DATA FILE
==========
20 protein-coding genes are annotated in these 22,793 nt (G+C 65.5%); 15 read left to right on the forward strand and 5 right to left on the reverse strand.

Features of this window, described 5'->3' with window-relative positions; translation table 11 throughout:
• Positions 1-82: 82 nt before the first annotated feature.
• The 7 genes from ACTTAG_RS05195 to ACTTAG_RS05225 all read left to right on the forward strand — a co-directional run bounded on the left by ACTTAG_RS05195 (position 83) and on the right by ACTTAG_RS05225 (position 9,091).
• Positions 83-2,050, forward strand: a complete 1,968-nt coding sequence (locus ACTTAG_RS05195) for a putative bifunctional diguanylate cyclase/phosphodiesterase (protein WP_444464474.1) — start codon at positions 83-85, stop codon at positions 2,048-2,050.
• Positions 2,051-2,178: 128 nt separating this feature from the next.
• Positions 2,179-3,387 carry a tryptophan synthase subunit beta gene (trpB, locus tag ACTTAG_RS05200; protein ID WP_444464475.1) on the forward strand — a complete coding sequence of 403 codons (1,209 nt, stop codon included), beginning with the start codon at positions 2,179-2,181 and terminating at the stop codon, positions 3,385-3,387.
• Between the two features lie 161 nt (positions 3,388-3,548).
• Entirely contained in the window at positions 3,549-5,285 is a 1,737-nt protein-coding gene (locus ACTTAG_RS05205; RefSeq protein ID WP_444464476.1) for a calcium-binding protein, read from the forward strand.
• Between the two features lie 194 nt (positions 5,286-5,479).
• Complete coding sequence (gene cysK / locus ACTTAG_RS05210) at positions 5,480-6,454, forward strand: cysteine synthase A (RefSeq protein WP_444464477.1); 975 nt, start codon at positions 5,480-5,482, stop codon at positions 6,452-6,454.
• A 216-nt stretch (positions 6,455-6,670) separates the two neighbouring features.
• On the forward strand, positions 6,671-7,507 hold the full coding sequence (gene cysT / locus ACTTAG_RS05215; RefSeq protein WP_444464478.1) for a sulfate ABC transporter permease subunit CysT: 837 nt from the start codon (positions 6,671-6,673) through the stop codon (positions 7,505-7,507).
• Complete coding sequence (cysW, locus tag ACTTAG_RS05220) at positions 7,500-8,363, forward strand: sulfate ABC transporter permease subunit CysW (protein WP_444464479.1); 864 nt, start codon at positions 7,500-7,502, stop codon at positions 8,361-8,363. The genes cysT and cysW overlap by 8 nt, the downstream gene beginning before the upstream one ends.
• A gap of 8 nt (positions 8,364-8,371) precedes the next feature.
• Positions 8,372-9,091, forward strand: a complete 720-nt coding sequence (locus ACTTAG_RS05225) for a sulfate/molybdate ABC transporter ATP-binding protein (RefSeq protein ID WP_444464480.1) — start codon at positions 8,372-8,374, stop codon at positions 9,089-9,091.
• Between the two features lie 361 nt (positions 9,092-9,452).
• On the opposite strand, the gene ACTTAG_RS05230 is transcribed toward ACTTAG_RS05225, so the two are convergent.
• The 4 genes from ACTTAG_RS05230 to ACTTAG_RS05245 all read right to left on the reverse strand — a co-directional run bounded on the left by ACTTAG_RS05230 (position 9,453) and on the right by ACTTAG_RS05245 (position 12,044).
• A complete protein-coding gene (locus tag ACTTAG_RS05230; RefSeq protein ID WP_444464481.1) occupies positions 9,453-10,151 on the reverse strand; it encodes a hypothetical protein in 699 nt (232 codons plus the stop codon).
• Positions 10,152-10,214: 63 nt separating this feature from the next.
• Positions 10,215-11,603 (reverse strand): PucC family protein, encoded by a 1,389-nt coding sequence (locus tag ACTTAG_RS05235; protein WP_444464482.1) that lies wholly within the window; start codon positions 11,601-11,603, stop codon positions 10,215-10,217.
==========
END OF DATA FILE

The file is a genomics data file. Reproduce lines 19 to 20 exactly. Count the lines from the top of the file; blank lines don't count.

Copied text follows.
• The 4 genes from ACTTAG_RS05230 to ACTTAG_RS05245 all read right to left on the reverse strand — a co-directional run bounded on the left by ACTTAG_RS05230 (position 9,453) and on the right by ACTTAG_RS05245 (position 12,044).
• A complete protein-coding gene (locus tag ACTTAG_RS05230; RefSeq protein ID WP_444464481.1) occupies positions 9,453-10,151 on the reverse strand; it encodes a hypothetical protein in 699 nt (232 codons plus the stop codon).